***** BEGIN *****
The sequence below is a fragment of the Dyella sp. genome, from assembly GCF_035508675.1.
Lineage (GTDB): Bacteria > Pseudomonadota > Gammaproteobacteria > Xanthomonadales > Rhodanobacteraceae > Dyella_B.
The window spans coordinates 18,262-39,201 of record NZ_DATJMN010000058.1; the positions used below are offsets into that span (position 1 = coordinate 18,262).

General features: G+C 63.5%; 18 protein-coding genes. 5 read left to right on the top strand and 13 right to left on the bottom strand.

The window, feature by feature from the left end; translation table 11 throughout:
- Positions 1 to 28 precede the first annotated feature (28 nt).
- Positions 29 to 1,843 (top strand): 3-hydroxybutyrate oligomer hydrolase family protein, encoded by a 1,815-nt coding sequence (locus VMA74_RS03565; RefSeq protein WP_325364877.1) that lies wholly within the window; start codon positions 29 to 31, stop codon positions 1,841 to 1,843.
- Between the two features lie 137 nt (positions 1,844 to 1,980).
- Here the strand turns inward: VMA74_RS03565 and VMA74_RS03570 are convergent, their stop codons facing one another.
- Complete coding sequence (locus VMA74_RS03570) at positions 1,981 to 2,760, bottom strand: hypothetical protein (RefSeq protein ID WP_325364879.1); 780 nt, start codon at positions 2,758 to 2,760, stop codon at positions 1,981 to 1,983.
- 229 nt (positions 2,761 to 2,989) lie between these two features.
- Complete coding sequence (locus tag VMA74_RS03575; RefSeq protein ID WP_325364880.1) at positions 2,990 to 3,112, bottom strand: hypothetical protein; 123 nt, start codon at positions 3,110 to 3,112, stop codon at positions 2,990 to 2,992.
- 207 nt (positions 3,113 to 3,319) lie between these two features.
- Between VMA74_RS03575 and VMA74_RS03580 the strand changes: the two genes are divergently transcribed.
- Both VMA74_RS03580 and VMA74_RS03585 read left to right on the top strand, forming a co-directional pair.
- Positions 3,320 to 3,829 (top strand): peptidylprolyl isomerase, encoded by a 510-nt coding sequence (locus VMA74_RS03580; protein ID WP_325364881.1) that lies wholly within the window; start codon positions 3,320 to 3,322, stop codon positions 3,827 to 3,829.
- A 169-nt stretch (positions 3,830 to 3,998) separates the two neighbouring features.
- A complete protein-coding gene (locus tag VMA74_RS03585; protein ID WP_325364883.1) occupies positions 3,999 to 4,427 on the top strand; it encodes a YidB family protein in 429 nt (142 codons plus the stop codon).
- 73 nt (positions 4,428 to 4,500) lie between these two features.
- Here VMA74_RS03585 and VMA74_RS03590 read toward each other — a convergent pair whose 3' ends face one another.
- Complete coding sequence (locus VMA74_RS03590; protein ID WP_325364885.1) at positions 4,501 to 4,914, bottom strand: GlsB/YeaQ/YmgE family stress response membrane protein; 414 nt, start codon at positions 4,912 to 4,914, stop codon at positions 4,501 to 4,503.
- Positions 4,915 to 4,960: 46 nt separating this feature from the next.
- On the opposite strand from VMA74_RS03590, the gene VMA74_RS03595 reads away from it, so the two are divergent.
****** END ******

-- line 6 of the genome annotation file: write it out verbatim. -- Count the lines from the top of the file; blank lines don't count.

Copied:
- Positions 1 to 28 precede the first annotated feature (28 nt).